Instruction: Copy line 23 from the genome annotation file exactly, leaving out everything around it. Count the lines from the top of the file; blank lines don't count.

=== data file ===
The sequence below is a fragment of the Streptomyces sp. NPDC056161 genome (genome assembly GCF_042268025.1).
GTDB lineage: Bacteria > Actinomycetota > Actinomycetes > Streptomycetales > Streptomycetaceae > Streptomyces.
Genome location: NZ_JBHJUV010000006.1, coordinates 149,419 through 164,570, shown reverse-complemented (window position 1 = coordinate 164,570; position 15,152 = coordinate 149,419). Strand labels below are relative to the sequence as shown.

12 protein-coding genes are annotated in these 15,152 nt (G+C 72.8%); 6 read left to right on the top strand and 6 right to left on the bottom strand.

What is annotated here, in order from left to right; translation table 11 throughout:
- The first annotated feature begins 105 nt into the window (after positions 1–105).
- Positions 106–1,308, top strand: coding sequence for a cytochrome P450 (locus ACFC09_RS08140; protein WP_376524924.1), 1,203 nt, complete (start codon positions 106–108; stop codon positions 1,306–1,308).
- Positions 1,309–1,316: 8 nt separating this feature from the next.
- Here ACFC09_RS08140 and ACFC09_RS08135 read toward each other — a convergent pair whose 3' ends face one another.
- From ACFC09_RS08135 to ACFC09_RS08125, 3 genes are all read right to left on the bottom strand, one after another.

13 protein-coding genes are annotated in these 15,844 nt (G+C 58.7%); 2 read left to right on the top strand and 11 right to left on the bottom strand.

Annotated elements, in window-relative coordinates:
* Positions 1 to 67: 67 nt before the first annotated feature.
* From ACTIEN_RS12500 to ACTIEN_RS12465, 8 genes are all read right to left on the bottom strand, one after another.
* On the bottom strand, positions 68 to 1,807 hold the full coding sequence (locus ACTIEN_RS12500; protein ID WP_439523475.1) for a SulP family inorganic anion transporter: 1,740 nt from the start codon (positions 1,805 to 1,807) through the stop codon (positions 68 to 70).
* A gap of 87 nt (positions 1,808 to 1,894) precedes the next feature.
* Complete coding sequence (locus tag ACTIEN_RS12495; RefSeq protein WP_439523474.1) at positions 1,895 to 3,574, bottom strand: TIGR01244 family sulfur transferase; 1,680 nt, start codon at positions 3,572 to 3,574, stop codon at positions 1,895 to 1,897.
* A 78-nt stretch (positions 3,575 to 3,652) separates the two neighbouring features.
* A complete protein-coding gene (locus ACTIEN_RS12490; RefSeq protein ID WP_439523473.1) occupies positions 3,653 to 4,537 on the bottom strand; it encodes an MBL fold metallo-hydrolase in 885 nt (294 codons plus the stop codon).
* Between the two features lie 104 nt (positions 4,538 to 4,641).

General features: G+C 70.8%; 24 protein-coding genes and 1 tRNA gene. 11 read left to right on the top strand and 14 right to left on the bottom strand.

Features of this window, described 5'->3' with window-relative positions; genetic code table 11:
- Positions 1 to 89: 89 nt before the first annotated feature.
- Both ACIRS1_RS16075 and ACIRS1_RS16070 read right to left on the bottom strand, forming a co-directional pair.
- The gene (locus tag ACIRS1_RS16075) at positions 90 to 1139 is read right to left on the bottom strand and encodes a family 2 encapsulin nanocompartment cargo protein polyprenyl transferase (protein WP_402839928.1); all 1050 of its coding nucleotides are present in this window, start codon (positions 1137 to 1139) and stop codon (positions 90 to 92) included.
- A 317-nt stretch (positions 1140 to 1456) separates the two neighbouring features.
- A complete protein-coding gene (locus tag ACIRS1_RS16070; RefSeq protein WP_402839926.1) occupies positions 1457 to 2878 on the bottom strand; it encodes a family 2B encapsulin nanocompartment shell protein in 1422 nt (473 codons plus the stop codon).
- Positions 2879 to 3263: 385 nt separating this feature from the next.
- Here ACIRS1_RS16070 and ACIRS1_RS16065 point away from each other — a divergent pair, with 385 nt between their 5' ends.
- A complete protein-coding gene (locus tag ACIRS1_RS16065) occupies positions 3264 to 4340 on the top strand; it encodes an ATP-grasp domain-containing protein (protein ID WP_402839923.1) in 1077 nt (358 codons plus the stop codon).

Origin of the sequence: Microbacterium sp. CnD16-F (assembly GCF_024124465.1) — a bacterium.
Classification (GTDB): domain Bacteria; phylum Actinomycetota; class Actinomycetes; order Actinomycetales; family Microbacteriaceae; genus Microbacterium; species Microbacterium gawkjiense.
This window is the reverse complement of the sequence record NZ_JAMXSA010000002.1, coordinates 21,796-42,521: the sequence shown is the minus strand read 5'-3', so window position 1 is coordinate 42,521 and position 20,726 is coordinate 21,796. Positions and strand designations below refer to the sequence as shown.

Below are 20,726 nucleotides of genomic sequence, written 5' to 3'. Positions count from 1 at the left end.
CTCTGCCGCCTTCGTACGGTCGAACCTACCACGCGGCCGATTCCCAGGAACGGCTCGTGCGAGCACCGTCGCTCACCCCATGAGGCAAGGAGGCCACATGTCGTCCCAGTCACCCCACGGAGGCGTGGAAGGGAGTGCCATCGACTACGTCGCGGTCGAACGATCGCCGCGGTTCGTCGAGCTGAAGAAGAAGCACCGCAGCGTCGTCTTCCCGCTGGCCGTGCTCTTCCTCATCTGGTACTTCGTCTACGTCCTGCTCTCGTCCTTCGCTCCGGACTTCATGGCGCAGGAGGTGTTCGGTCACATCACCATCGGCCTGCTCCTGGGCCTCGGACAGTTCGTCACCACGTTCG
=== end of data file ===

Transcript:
- Positions 1 to 89: 89 nt before the first annotated feature.